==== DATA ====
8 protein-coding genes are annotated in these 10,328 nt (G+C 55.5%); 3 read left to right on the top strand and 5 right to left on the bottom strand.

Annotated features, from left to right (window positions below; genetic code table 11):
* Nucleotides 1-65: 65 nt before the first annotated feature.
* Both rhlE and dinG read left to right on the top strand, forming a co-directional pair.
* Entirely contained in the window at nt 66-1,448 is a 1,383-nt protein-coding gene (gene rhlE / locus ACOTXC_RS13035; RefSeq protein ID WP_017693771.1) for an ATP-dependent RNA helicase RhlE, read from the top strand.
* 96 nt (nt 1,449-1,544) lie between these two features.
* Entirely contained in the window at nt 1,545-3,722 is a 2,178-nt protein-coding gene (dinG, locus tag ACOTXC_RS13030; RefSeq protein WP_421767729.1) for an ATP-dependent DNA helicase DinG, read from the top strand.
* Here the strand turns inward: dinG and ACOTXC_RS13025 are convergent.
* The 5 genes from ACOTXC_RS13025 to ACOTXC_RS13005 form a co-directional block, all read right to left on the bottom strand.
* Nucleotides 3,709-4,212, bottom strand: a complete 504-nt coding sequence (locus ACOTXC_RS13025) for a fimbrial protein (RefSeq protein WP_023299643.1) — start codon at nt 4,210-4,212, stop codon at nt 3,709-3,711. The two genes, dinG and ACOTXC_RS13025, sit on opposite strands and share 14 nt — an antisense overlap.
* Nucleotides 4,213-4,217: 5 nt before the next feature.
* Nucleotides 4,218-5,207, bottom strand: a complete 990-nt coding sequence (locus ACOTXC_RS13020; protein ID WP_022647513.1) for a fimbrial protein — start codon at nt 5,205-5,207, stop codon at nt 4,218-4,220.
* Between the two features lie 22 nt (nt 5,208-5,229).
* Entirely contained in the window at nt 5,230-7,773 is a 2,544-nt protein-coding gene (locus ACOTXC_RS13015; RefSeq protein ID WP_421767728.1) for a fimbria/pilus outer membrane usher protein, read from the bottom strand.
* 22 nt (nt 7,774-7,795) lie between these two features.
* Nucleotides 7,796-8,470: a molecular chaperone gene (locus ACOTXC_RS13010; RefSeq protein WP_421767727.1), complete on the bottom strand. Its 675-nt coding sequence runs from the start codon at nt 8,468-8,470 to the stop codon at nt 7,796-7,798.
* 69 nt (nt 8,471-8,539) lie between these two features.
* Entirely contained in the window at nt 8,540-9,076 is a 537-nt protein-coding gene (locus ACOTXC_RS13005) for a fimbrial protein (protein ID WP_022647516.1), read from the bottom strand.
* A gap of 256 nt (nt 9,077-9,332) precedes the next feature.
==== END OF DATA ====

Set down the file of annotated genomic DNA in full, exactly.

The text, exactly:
8 protein-coding genes are annotated in these 10,328 nt (G+C 55.5%); 3 read left to right on the top strand and 5 right to left on the bottom strand.

Annotated features, from left to right (window positions below; genetic code table 11):
* Nucleotides 1-65: 65 nt before the first annotated feature.
* Both rhlE and dinG read left to right on the top strand, forming a co-directional pair.
* Entirely contained in the window at nt 66-1,448 is a 1,383-nt protein-coding gene (gene rhlE / locus ACOTXC_RS13035; RefSeq protein ID WP_017693771.1) for an ATP-dependent RNA helicase RhlE, read from the top strand.
* 96 nt (nt 1,449-1,544) lie between these two features.
* Entirely contained in the window at nt 1,545-3,722 is a 2,178-nt protein-coding gene (dinG, locus tag ACOTXC_RS13030; RefSeq protein WP_421767729.1) for an ATP-dependent DNA helicase DinG, read from the top strand.
* Here the strand turns inward: dinG and ACOTXC_RS13025 are convergent.
* The 5 genes from ACOTXC_RS13025 to ACOTXC_RS13005 form a co-directional block, all read right to left on the bottom strand.
* Nucleotides 3,709-4,212, bottom strand: a complete 504-nt coding sequence (locus ACOTXC_RS13025) for a fimbrial protein (RefSeq protein WP_023299643.1) — start codon at nt 4,210-4,212, stop codon at nt 3,709-3,711. The two genes, dinG and ACOTXC_RS13025, sit on opposite strands and share 14 nt — an antisense overlap.
* Nucleotides 4,213-4,217: 5 nt before the next feature.
* Nucleotides 4,218-5,207, bottom strand: a complete 990-nt coding sequence (locus ACOTXC_RS13020; protein ID WP_022647513.1) for a fimbrial protein — start codon at nt 5,205-5,207, stop codon at nt 4,218-4,220.
* Between the two features lie 22 nt (nt 5,208-5,229).
* Entirely contained in the window at nt 5,230-7,773 is a 2,544-nt protein-coding gene (locus ACOTXC_RS13015; RefSeq protein ID WP_421767728.1) for a fimbria/pilus outer membrane usher protein, read from the bottom strand.
* 22 nt (nt 7,774-7,795) lie between these two features.
* Nucleotides 7,796-8,470: a molecular chaperone gene (locus ACOTXC_RS13010; RefSeq protein WP_421767727.1), complete on the bottom strand. Its 675-nt coding sequence runs from the start codon at nt 8,468-8,470 to the stop codon at nt 7,796-7,798.
* 69 nt (nt 8,471-8,539) lie between these two features.
* Entirely contained in the window at nt 8,540-9,076 is a 537-nt protein-coding gene (locus ACOTXC_RS13005) for a fimbrial protein (protein ID WP_022647516.1), read from the bottom strand.
* A gap of 256 nt (nt 9,077-9,332) precedes the next feature.